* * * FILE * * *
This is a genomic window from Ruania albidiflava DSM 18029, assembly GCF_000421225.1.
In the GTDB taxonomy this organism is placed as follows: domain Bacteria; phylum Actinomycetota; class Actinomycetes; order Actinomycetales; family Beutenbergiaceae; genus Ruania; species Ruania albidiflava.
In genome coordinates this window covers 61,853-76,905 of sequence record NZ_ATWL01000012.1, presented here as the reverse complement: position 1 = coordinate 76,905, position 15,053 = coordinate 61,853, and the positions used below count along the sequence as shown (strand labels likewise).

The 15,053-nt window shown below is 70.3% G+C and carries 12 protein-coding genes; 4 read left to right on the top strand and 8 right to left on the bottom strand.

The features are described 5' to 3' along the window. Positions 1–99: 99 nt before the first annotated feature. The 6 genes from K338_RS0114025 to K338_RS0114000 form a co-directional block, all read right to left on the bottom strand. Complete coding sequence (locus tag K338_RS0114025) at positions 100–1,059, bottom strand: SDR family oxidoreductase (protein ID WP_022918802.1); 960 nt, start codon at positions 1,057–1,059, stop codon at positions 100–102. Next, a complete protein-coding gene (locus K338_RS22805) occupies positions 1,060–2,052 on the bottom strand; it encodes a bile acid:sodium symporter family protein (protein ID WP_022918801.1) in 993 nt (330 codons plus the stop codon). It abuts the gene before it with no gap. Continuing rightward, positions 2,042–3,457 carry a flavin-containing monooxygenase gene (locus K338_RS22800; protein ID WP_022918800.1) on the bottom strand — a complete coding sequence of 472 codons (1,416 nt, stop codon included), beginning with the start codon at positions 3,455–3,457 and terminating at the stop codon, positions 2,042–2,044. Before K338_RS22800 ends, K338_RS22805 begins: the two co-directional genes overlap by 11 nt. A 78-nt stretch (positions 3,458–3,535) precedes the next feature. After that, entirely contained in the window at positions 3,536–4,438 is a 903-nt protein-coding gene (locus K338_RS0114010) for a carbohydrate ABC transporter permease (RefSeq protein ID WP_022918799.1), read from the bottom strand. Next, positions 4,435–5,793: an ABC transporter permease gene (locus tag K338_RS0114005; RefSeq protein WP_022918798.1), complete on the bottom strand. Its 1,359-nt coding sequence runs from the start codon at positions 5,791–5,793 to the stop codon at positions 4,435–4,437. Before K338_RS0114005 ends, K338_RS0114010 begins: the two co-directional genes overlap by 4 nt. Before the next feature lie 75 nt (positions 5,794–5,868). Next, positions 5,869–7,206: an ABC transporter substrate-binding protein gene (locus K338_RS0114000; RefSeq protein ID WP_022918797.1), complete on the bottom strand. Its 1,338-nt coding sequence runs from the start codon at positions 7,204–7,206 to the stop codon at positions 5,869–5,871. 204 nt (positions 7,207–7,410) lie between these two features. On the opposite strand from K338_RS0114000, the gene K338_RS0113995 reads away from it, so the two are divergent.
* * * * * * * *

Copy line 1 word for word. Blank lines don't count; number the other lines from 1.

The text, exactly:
This is a genomic window from Ruania albidiflava DSM 18029, assembly GCF_000421225.1.